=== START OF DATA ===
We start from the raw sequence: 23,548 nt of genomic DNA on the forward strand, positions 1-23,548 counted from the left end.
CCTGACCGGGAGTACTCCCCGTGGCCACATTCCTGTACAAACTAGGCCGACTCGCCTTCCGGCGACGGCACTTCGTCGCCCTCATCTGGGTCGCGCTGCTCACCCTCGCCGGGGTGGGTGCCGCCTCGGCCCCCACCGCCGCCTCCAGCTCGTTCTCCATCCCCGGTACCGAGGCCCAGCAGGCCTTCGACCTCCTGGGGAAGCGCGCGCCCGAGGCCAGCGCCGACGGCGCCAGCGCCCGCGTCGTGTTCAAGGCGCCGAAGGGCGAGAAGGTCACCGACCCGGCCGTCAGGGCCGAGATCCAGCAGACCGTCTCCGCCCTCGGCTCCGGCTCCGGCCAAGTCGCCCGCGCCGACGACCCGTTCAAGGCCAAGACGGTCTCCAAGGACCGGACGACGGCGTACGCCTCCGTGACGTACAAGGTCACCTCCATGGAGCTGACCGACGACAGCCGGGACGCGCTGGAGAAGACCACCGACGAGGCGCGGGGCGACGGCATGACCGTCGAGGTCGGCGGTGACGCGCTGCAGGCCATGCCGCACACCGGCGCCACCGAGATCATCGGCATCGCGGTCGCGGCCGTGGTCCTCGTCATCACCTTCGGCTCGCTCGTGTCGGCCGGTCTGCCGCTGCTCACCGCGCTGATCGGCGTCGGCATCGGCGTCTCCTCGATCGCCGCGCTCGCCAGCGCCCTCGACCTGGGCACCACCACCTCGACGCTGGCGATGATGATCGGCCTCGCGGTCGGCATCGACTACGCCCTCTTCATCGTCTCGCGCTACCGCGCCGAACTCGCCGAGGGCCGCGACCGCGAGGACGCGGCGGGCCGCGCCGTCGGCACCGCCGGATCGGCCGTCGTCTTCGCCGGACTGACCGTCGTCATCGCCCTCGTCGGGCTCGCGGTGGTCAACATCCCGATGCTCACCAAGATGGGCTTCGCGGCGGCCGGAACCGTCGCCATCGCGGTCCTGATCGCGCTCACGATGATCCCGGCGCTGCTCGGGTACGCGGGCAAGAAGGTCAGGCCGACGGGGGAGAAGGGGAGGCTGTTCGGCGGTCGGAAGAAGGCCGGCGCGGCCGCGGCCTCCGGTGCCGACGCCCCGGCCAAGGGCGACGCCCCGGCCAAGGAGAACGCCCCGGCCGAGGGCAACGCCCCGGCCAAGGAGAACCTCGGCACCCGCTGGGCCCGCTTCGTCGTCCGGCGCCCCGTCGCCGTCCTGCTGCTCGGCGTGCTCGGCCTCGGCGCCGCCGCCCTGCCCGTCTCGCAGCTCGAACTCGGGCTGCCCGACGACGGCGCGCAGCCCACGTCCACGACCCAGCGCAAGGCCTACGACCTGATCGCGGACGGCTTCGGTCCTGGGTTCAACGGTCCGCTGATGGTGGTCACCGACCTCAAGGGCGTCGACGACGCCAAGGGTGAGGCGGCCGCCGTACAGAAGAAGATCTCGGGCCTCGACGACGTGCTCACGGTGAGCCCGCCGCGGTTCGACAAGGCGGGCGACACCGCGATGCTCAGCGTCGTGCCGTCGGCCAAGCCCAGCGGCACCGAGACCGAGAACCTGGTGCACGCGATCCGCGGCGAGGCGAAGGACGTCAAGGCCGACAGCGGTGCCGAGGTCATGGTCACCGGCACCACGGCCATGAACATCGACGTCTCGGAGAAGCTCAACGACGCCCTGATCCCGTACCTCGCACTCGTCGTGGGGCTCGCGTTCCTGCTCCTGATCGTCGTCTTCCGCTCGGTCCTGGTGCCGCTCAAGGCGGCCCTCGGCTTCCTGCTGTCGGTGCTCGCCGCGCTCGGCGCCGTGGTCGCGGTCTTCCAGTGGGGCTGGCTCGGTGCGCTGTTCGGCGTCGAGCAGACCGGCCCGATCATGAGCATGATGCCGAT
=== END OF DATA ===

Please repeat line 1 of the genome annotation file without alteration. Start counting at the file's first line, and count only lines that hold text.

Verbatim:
We start from the raw sequence: 23,548 nt of genomic DNA on the forward strand, positions 1-23,548 counted from the left end.